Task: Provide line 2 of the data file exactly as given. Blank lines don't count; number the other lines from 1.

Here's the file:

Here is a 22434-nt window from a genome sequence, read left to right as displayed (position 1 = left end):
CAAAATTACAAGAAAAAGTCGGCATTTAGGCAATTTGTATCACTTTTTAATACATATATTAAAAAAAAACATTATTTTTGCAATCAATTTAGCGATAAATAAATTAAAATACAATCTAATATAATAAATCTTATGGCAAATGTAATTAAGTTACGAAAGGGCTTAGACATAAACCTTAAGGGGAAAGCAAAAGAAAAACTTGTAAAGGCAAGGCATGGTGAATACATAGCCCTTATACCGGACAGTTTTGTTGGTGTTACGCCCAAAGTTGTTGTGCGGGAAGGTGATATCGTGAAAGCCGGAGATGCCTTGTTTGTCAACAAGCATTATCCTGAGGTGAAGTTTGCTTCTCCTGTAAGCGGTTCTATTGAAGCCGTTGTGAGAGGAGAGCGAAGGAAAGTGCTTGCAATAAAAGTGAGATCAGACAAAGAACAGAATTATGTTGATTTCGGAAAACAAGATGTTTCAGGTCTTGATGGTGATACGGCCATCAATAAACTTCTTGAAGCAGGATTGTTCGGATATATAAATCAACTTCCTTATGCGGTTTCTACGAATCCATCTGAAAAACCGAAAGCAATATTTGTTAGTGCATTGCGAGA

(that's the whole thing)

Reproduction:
CAAAATTACAAGAAAAAGTCGGCATTTAGGCAATTTGTATCACTTTTTAATACATATATTAAAAAAAAACATTATTTTTGCAATCAATTTAGCGATAAATAAATTAAAATACAATCTAATATAATAAATCTTATGGCAAATGTAATTAAGTTACGAAAGGGCTTAGACATAAACCTTAAGGGGAAAGCAAAAGAAAAACTTGTAAAGGCAAGGCATGGTGAATACATAGCCCTTATACCGGACAGTTTTGTTGGTGTTACGCCCAAAGTTGTTGTGCGGGAAGGTGATATCGTGAAAGCCGGAGATGCCTTGTTTGTCAACAAGCATTATCCTGAGGTGAAGTTTGCTTCTCCTGTAAGCGGTTCTATTGAAGCCGTTGTGAGAGGAGAGCGAAGGAAAGTGCTTGCAATAAAAGTGAGATCAGACAAAGAACAGAATTATGTTGATTTCGGAAAACAAGATGTTTCAGGTCTTGATGGTGATACGGCCATCAATAAACTTCTTGAAGCAGGATTGTTCGGATATATAAATCAACTTCCTTATGCGGTTTCTACGAATCCATCTGAAAAACCGAAAGCAATATTTGTTAGTGCATTGCGAGA